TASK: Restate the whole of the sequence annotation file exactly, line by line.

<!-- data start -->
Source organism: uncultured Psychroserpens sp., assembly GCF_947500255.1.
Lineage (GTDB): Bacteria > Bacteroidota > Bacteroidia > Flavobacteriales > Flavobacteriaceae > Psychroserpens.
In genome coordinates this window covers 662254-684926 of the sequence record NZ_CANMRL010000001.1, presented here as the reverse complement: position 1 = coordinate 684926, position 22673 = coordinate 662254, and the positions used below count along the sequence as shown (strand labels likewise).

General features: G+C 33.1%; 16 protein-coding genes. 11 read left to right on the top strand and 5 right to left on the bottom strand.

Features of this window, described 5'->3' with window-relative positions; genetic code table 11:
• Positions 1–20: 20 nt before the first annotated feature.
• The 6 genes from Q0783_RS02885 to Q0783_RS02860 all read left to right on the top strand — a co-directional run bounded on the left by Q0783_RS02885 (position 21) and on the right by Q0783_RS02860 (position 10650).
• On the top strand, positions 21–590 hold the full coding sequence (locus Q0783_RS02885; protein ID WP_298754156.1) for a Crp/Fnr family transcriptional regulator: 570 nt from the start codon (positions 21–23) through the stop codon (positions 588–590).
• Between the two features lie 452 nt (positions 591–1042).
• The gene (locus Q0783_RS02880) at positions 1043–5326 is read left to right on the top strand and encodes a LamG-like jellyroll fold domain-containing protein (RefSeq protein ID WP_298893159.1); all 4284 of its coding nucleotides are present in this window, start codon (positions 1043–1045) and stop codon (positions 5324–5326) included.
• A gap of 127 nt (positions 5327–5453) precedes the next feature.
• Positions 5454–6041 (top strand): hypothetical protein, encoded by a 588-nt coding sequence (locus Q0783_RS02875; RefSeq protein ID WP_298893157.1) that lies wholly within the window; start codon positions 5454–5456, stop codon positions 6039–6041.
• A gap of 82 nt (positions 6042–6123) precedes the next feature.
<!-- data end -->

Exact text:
Source organism: uncultured Psychroserpens sp., assembly GCF_947500255.1.
Lineage (GTDB): Bacteria > Bacteroidota > Bacteroidia > Flavobacteriales > Flavobacteriaceae > Psychroserpens.
In genome coordinates this window covers 662254-684926 of the sequence record NZ_CANMRL010000001.1, presented here as the reverse complement: position 1 = coordinate 684926, position 22673 = coordinate 662254, and the positions used below count along the sequence as shown (strand labels likewise).

General features: G+C 33.1%; 16 protein-coding genes. 11 read left to right on the top strand and 5 right to left on the bottom strand.

Features of this window, described 5'->3' with window-relative positions; genetic code table 11:
• Positions 1–20: 20 nt before the first annotated feature.
• The 6 genes from Q0783_RS02885 to Q0783_RS02860 all read left to right on the top strand — a co-directional run bounded on the left by Q0783_RS02885 (position 21) and on the right by Q0783_RS02860 (position 10650).
• On the top strand, positions 21–590 hold the full coding sequence (locus Q0783_RS02885; protein ID WP_298754156.1) for a Crp/Fnr family transcriptional regulator: 570 nt from the start codon (positions 21–23) through the stop codon (positions 588–590).
• Between the two features lie 452 nt (positions 591–1042).
• The gene (locus Q0783_RS02880) at positions 1043–5326 is read left to right on the top strand and encodes a LamG-like jellyroll fold domain-containing protein (RefSeq protein ID WP_298893159.1); all 4284 of its coding nucleotides are present in this window, start codon (positions 1043–1045) and stop codon (positions 5324–5326) included.
• A gap of 127 nt (positions 5327–5453) precedes the next feature.
• Positions 5454–6041 (top strand): hypothetical protein, encoded by a 588-nt coding sequence (locus Q0783_RS02875; RefSeq protein ID WP_298893157.1) that lies wholly within the window; start codon positions 5454–5456, stop codon positions 6039–6041.
• A gap of 82 nt (positions 6042–6123) precedes the next feature.